Sunday

11th Dec 2016

Lack of EU transparency citizens' main concern, says ombudsman

Lack of transparency, including refusal of information, continues to top the list of EU institutions' sins against citizens, the European ombudsman said on Tuesday (15 April).

According to a fresh report, ombudsman Nikiforos Diamandouros received 3,211 new complaints in 2007 - compared to 3,830 in 2006 - with German citizens (16 percent), Spain (11 percent), France (eight percent) and Poland (seven percent) registering the most complaints.

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  • The ombudsman's statute is to be discussed next week (Photo: The European Ombudsman homepage)

The overwhelming majority of cases - 413, amounting to 64 percent of the total - were targeted against the European Commission.

The report goes on to recount how the European Personnel Selection Office received 14 percent of all complaints, while the European Parliament received nine percent and the European Anti-Fraud Office three percent.

The council, representing EU governments, managed to worry one percent of complainants.

Some 28 percent of complaints fall into a 'lack of transparency' rubric, with Mr Diamandouros saying this fact should provide "an opportunity for EU institutions and bodies to demonstrate their willingness to be as open and accountable as possible".

"I hope that the commission's proposals for reform of the legislation on public access to documents will contribute to realising this important goal," he added when presenting the 2007 report on his activities.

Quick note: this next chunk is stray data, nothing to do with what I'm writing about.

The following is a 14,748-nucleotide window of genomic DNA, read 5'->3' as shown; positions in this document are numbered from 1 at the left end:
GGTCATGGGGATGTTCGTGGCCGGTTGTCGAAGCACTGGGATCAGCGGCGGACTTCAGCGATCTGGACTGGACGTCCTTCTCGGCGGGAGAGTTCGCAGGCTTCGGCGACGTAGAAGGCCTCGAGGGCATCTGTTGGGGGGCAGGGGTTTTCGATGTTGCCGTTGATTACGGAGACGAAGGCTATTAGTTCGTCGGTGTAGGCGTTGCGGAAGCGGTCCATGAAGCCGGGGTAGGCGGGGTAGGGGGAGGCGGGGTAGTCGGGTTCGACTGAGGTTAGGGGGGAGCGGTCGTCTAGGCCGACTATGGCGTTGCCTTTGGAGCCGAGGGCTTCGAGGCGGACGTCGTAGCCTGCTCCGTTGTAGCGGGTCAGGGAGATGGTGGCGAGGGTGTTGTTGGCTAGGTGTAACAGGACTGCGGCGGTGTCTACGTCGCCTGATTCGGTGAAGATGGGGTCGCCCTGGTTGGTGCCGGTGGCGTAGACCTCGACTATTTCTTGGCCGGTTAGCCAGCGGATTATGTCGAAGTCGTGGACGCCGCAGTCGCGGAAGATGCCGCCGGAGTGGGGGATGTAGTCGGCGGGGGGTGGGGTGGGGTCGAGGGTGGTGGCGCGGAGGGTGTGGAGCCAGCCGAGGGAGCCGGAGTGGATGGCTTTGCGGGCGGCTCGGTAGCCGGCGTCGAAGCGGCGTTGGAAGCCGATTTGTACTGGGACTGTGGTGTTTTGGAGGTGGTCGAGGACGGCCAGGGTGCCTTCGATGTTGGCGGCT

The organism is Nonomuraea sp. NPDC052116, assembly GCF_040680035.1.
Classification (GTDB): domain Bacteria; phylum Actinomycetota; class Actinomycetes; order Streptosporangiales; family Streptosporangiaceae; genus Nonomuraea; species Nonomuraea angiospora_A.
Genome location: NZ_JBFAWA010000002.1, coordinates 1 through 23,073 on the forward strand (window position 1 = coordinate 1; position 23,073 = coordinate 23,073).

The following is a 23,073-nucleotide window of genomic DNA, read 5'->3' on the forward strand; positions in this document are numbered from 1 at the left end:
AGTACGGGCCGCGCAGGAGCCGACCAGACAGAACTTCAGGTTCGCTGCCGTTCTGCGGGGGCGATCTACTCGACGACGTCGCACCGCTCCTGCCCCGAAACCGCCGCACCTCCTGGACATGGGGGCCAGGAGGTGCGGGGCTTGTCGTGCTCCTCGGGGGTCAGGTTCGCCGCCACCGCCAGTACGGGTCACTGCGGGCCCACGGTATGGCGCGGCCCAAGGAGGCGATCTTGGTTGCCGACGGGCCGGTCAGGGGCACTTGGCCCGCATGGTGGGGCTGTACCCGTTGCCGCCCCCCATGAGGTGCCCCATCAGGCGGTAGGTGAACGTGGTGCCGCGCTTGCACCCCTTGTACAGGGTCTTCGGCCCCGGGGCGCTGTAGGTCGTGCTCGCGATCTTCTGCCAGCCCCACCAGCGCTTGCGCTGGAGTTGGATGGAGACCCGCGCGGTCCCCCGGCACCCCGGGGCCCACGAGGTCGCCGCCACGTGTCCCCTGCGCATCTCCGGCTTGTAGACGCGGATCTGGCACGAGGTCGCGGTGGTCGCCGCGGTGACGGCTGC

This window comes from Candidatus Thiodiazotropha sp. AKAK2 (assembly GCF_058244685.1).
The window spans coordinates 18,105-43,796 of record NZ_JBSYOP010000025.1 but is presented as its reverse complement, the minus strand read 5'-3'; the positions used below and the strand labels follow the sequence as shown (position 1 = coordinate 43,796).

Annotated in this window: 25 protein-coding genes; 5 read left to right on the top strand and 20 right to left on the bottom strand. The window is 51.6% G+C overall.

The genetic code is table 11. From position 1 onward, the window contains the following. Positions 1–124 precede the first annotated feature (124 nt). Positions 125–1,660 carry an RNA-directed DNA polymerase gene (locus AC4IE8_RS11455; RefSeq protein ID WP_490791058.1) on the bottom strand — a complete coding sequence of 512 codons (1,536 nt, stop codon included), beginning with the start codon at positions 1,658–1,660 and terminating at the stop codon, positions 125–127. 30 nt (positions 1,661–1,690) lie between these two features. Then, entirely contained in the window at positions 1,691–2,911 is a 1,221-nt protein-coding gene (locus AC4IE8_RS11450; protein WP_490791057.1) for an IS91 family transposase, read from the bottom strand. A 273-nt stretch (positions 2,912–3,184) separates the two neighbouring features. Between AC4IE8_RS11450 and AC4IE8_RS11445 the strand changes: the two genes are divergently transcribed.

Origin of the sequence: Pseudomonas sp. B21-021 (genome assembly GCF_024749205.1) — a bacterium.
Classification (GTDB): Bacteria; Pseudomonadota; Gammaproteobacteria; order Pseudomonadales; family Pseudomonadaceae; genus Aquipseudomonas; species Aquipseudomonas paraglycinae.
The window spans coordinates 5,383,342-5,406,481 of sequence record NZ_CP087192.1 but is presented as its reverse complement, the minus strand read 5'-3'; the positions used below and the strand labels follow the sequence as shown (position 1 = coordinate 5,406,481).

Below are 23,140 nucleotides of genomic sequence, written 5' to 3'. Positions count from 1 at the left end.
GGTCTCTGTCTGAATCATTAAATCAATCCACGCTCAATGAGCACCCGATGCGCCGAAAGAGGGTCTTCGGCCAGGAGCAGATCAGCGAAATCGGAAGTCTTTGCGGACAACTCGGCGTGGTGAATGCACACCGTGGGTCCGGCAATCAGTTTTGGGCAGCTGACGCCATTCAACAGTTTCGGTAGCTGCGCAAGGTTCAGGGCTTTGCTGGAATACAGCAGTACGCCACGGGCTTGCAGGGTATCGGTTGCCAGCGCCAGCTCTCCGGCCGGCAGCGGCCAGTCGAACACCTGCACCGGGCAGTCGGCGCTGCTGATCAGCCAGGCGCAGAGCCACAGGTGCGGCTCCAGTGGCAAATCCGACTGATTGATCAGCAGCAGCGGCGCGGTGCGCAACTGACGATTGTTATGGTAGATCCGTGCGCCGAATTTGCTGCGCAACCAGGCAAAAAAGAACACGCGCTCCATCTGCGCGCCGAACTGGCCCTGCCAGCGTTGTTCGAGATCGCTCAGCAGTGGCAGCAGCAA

To illustrate the difficulties people face in contact with EU bodies, the report mentions a Maltese journalist's request for access to details on the payments received by MEPs such as payments for general expenditure, travel and subsistence allowances, as well as allowances for their assistants.

The European Parliament turned down the request, arguing it would violate data protection - an argument rejected by the ombudsman, after consulting the European Data Protection Supervisor. The inquiry is still ongoing, however.

Absolute transparency diminishes privacy, while absolute privacy undermines transparency, the ombudsman said, calling on EU institutions to strike the right balance.

Ombudsman's statute

The report comes as Liberal lawmakers in the European Parliament (ALDE) are pushing for a review of the ombudsman's duties in order to allow him access to classified documents if needed.

But these efforts have been temporarily frozen due to objections from the parliament's two major groups, the conservatives (EPP-ED) and the Socialists (PSE) - something that the liberals read as a "reluctance to greater transparency".

"It is very regrettable and quite extraordinary that EPP and PSE show so little enthusiasm on matters of transparency," UK Liberal Democrat MEP Andrew Duff said.

"This delay is irresponsible, since the Slovenian [EU] presidency has explicitly asked us to deal with this matter rapidly," Mr Duff added.

Mr Diamandouros, for his part, said he was "still waiting for the decision by the parliament".

"I very much hope there will be a decision on a compromise, which I think is a fair one," he added.

The statute of the ombudsman is now to be discussed during the upcoming plenary session in Strasburg (21-24 April).

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